U.S. Department of the Interior, National Park Service
II. Historical and Architectural Development of Postal Services and Post Office Construction
Historically, governments have maintained control over postal systems, since the effective organization and control of society depend upon the ability to communicate. In America, the new United States Government also assumed control over mail service, but incorporated democratic principles by constitutionally placing the power to establish post offices and post roads in the hands of Congress. The establishment of postal service throughout the country provided an example of democracy at work: citizens petitioned Congress, which established post roads and instructed the Postmaster General to provide postal service along the routes. By 1820, the number of post offices and miles of post roads were approximately quadruple that of 1800. In addition to providing tangible reminders to otherwise isolated communities of the role and ideals of the central government, post offices, through their number, distribution, and types of service, represented many politically advantageous opportunities to Members of Congress. Using their franking privileges, Congressmen could widely and inexpensively distribute speeches and campaign materials, and they also could gain political support from the press by purchasing space for notices concerning postal business. Throughout the 19th and early 20th centuries, Congressmen sought favor from constituents through the establishment or improvement of postal services and facilities in their districts.
With the development of political parties in the early 19th century the operation of the Post Office Department became subject to political manipulation. After gaining cabinet level status in 1829 under Andrew Jackson, the Postmaster General served as a major distributor of rewards to party supporters through appointments to thousands of postmaster positions. Postmasters were often, therefore, important political activists and local organizers for the party in power. The political vulnerability of the postmaster positions, as well as their large numbers, made them major targets in the history of civil service reform in the 19th and 20th centuries.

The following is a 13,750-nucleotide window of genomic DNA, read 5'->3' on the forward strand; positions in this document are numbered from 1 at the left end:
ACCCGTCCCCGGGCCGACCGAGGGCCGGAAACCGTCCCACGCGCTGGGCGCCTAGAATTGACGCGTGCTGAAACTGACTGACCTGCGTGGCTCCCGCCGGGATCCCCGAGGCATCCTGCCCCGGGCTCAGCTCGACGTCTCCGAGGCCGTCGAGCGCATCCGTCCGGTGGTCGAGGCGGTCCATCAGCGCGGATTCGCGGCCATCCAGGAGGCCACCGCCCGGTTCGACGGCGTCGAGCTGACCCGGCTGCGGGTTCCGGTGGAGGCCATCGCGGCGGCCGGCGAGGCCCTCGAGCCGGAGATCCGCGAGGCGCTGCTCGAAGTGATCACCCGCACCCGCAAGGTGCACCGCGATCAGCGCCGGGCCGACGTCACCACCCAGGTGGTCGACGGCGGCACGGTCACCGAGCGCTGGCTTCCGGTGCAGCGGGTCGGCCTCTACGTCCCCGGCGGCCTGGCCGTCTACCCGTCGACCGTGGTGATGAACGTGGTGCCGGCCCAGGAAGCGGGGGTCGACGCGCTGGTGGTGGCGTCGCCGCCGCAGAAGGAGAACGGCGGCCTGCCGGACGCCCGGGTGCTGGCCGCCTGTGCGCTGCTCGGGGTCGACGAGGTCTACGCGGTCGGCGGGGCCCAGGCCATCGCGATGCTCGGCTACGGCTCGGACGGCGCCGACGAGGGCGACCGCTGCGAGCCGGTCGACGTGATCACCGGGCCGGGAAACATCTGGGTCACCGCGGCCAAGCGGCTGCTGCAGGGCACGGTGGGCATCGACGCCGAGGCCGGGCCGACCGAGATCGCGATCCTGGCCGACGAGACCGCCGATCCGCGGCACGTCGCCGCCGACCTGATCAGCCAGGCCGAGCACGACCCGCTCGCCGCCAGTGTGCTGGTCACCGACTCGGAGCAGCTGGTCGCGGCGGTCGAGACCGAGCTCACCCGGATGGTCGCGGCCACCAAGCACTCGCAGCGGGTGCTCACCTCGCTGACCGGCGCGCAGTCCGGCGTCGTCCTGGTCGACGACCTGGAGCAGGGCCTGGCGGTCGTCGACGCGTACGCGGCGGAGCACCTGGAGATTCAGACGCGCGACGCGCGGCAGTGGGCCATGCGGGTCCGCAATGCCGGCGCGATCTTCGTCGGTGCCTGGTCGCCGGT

Throughout the 19th century, the postal system served as the principal, and for a long time the only, means of long distance communication. It provided both a physical and intellectual link between great distances as the nation expanded across the continent. In the process of providing and increasing its services, the Post Office Department also influenced the development of aspects of the nation's history other than communications, including transportation, publishing, and commerce. Efforts to increase the speed and efficiency of mail delivery and competition for government contracts to carry mail encouraged the growth of roads, railroads, shipping lines, and eventually airlines. Congressional franking, special newspaper rates, the acceptance of books for delivery, and free delivery for cities and eventually rural areas spurred a boom in the publishing business by offering inexpensive rates and wide distribution of newspapers, journals, magazines, catalogs, and paperback books. Mail order businesses benefited from reduced rates catalogs, rural free delivery, and parcel post service.
Through the use of flat rates, stamps and envelopes, registered mail and money orders, and free delivery for larger cities, the basic form of modern postal service had taken shape by the Civil War. Important services instituted in the late 19th and early 20th centuries included rural free delivery, parcel post, and Postal Savings. Long advocated by farmers, rural free delivery, which began experimentally in 1896 and permanently a few years later, greatly reduced the isolation of rural areas. Between 1897 and 1908, local governments spent millions to improve roads in order to qualify for rural delivery service. This service also resulted in a drastic reduction in the number of post offices in small communities, in which commercial establishments had sometimes been supported by necessary periodic visits of rural citizens to pick up mail. Parcel post, inaugurated in 1913, provided another great convenience to rural areas, which were often unprofitable for private express companies. Postal savings banks were authorized in 1910 in order to encourage thrift, increase the amount of money in circulation, and provide security, especially for those without access to banks. They became particularly popular during the Great Depression of the 1930s, when the government inspired greater confidence than private financial institutions.